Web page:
The speaker seems to feel that, because the gaps keep forming, there is some element in the world "that doesn't love a wall." Nature "sends the frozen-ground-swell under it" so that the rocks on top spill off and land on the ground. Hunters and their dogs, also, must make some gaps as well, as the narrator says he frequently has to make repairs when they come through. However, he says,
The gaps, I mean,
No one has seen them made or heard them made,
But at spring mending-time we find them there.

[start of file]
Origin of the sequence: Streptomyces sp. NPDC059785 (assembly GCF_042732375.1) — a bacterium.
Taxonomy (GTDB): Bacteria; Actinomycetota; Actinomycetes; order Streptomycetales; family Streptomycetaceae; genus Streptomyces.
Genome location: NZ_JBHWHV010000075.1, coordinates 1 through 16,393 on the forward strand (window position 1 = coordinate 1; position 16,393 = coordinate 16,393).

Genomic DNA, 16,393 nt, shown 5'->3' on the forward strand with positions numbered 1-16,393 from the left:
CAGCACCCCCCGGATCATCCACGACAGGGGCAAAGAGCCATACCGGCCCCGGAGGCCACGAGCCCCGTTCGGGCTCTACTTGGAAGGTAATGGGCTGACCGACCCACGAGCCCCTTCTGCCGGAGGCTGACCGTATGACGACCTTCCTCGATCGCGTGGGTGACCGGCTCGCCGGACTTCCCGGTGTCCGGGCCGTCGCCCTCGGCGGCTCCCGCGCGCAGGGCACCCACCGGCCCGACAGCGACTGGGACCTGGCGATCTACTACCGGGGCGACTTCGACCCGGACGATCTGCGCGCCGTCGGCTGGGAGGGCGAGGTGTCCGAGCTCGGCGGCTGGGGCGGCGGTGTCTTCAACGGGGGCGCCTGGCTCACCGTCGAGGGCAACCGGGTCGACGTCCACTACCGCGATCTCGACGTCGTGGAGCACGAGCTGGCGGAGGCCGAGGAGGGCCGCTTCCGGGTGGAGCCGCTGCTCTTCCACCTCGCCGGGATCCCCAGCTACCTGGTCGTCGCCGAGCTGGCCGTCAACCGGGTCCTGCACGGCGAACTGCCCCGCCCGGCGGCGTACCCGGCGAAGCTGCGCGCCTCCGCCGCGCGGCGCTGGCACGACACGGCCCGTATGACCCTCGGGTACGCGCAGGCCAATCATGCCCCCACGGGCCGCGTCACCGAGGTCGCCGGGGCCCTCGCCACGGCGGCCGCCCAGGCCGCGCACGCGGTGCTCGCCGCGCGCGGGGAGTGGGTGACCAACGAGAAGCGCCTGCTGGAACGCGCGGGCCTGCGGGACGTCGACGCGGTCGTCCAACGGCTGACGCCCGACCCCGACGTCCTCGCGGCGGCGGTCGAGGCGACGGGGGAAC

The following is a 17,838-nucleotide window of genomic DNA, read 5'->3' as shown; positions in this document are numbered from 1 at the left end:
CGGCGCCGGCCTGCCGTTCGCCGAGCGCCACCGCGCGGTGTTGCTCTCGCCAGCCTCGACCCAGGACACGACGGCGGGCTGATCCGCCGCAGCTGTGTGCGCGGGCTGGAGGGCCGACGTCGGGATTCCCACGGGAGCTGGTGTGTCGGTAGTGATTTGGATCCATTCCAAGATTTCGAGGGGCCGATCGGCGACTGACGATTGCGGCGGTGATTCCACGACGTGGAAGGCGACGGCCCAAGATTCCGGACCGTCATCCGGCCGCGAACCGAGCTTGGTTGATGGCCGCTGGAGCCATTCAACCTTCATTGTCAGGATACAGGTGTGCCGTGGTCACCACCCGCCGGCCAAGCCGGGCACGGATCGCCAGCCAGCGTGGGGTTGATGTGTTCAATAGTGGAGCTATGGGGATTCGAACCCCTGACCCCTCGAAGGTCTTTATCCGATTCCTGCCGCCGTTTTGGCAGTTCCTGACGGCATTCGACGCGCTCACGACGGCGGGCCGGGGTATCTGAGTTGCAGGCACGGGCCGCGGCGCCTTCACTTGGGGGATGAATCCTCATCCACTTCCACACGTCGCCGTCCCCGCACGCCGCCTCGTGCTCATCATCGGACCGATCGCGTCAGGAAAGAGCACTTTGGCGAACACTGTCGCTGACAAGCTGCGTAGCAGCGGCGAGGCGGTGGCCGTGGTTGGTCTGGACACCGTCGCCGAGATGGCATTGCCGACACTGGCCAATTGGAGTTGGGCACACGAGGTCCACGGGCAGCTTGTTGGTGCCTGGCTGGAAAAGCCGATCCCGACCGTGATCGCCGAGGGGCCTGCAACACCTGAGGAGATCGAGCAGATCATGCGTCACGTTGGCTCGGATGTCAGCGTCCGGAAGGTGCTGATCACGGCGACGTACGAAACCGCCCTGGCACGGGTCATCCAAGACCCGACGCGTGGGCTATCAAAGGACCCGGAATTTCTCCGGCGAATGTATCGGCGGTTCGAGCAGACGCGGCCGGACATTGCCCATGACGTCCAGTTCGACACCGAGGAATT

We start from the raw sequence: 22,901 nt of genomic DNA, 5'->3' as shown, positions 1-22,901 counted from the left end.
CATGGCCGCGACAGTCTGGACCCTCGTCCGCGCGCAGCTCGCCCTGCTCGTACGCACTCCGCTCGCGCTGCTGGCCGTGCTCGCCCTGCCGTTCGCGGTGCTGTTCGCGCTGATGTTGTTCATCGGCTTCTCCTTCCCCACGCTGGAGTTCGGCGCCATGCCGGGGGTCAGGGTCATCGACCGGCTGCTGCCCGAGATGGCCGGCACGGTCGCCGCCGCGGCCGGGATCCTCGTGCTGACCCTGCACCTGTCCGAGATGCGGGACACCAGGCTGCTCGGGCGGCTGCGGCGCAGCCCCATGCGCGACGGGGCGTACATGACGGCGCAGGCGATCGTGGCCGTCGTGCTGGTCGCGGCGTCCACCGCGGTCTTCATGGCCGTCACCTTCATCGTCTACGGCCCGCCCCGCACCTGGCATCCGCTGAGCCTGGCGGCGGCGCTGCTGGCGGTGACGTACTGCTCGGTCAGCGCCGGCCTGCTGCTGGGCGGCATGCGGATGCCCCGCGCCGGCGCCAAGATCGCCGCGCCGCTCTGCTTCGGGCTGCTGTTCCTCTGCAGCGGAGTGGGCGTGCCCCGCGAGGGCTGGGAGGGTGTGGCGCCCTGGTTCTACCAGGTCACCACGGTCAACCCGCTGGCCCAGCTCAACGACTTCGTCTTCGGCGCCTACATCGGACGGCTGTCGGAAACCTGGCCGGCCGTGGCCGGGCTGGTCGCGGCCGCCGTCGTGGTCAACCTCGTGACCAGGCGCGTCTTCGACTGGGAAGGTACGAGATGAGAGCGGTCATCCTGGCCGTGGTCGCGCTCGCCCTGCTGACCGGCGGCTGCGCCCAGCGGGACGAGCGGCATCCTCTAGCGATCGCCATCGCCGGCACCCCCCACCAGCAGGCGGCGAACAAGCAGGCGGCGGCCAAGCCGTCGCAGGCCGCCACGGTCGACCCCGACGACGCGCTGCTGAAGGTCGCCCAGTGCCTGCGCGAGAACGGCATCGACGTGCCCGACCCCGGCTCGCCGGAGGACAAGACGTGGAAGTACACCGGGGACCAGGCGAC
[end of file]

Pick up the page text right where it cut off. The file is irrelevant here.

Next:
So, each spring, the narrator and his neighbor pick a day to walk the line of the wall and "set the wall between" them again, repairing these gaps that appear throughout the year. They "wear [their] fingers rough with handling" the stones, some of them quite large, and this is frustrating, it seems, for the narrator, because "we do not need the wall." He reiterates to his neighbor, "Something there is that doesn't love a wall, / That wants it down." Nevertheless, his neighbor insists, time and time again, that "Good fences make good neighbors," and the narrator carries on, really, only because that is what the two have always done. He helps to repair the gaps because it is routine and keeps the peace.